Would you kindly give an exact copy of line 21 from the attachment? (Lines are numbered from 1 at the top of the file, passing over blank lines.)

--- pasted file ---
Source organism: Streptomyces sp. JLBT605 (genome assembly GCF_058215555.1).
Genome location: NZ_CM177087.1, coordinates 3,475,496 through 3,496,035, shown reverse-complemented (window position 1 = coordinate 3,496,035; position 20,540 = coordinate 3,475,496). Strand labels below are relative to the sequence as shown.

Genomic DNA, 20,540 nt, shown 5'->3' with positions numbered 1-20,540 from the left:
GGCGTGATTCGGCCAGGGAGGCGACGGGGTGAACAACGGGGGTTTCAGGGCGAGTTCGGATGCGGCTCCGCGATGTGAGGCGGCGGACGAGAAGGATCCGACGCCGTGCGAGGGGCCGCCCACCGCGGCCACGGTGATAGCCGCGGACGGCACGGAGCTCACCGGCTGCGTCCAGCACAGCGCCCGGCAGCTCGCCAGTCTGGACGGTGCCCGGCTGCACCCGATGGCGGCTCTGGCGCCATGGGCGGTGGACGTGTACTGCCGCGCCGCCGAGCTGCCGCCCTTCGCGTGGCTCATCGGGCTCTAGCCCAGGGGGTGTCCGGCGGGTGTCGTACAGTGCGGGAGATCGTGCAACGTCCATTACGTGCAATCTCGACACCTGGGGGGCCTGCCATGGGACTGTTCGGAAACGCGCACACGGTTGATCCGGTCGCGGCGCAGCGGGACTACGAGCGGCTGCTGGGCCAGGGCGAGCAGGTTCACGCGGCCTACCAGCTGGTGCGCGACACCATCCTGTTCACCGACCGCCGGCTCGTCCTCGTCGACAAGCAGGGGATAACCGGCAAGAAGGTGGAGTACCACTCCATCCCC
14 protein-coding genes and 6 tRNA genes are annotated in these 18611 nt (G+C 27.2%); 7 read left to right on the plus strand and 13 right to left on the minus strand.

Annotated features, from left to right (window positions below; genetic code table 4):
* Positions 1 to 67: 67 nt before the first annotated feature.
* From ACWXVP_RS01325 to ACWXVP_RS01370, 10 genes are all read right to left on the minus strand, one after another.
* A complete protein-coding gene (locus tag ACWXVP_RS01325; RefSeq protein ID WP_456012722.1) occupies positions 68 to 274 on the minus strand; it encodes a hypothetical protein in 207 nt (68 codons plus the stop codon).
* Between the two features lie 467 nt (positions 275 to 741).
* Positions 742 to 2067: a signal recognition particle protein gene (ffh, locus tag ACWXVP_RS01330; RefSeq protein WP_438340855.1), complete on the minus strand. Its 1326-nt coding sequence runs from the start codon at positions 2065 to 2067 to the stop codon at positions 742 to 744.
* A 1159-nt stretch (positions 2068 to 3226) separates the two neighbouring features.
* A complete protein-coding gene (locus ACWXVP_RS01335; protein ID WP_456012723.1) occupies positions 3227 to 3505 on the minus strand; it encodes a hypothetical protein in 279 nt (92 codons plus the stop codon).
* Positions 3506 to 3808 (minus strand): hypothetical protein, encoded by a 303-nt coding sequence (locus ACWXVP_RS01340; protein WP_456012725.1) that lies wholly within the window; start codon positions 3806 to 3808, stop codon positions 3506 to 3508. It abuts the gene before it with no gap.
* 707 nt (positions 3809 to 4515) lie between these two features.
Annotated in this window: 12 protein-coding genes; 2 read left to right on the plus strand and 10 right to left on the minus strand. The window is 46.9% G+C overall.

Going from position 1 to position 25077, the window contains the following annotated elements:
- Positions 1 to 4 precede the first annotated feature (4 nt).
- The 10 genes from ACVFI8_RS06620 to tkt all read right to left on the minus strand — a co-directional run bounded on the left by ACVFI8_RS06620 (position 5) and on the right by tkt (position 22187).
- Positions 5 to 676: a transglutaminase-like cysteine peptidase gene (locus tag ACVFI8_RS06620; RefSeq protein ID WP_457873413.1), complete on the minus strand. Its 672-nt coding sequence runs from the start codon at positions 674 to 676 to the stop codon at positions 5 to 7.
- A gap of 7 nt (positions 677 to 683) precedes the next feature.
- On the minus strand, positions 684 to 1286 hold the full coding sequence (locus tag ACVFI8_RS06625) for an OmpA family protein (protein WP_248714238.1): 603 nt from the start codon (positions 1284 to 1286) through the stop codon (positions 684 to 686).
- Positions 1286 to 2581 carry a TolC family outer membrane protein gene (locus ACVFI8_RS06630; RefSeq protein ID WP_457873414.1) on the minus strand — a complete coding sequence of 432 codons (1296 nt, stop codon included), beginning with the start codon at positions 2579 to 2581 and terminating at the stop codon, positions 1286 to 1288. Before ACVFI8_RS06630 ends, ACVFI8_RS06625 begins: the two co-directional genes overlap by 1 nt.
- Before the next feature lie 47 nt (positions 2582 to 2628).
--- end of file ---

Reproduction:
- A gap of 7 nt (positions 677 to 683) precedes the next feature.